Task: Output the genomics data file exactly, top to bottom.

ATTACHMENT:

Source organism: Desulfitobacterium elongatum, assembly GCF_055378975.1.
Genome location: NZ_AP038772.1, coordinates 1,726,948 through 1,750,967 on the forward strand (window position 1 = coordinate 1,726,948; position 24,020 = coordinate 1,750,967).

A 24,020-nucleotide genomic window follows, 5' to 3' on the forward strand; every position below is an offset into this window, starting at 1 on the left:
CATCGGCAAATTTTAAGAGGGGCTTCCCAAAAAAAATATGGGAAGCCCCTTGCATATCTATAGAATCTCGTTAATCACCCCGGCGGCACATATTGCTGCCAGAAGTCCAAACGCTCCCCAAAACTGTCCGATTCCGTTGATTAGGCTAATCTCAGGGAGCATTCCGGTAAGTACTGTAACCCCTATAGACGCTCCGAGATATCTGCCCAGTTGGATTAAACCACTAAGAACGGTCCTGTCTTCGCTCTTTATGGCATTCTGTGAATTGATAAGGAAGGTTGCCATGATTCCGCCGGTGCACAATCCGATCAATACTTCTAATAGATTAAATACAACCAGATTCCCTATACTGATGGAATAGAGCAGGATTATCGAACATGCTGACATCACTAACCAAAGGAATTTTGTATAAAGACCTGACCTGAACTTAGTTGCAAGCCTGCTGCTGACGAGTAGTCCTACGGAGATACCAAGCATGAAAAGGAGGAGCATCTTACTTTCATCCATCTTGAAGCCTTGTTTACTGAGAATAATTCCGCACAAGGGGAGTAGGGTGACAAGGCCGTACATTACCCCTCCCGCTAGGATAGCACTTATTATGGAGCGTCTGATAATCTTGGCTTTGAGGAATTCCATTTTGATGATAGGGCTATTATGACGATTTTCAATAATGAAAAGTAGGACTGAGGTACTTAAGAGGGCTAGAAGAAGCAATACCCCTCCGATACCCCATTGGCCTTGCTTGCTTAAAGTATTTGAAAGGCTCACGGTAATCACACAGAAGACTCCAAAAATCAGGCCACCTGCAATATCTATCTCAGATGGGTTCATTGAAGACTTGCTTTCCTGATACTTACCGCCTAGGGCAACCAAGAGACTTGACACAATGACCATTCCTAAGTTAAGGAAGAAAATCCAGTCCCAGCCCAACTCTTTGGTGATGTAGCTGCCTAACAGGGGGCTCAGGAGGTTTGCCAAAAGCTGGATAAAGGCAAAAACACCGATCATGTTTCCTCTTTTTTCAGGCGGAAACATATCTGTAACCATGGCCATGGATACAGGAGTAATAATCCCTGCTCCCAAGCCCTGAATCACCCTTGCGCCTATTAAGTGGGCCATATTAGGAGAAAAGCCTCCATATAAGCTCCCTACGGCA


Source organism: Desulfitobacterium elongatum, assembly GCF_055378975.1.
Genome location: NZ_AP038772.1, coordinates 1,726,948 through 1,750,967 on the forward strand (window position 1 = coordinate 1,726,948; position 24,020 = coordinate 1,750,967).

A 24,020-nucleotide genomic window follows, 5' to 3' on the forward strand; every position below is an offset into this window, starting at 1 on the left:
CATCGGCAAATTTTAAGAGGGGCTTCCCAAAAAAAATATGGGAAGCCCCTTGCATATCTATAGAATCTCGTTAATCACCCCGGCGGCACATATTGCTGCCAGAAGTCCAAACGCTCCCCAAAACTGTCCGATTCCGTTGATTAGGCTAATCTCAGGGAGCATTCCGGTAAGTACTGTAACCCCTATAGACGCTCCGAGATATCTGCCCAGTTGGATTAAACCACTAAGAACGGTCCTGTCTTCGCTCTTTATGGCATTCTGTGAATTGATAAGGAAGGTTGCCATGATTCCGCCGGTGCACAATCCGATCAATACTTCTAATAGATTAAATACAACCAGATTCCCTATACTGATGGAATAGAGCAGGATTATCGAACATGCTGACATCACTAACCAAAGGAATTTTGTATAAAGACCTGACCTGAACTTAGTTGCAAGCCTGCTGCTGACGAGTAGTCCTACGGAGATACCAAGCATGAAAAGGAGGAGCATCTTACTTTCATCCATCTTGAAGCCTTGTTTACTGAGAATAATTCCGCACAAGGGGAGTAGGGTGACAAGGCCGTACATTACCCCTCCCGCTAGGATAGCACTTATTATGGAGCGTCTGATAATCTTGGCTTTGAGGAATTCCATTTTGATGATAGGGCTATTATGACGATTTTCAATAATGAAAAGTAGGACTGAGGTACTTAAGAGGGCTAGAAGAAGCAATACCCCTCCGATACCCCATTGGCCTTGCTTGCTTAAAGTATTTGAAAGGCTCACGGTAATCACACAGAAGACTCCAAAAATCAGGCCACCTGCAATATCTATCTCAGATGGGTTCATTGAAGACTTGCTTTCCTGATACTTACCGCCTAGGGCAACCAAGAGACTTGACACAATGACCATTCCTAAGTTAAGGAAGAAAATCCAGTCCCAGCCCAACTCTTTGGTGATGTAGCTGCCTAACAGGGGGCTCAGGAGGTTTGCCAAAAGCTGGATAAAGGCAAAAACACCGATCATGTTTCCTCTTTTTTCAGGCGGAAACATATCTGTAACCATGGCCATGGATACAGGAGTAATAATCCCTGCTCCCAAGCCCTGAATCACCCTTGCGCCTATTAAGTGGGCCATATTAGGAGAAAAGCCTCCATATAAGCTCCCTACGGCA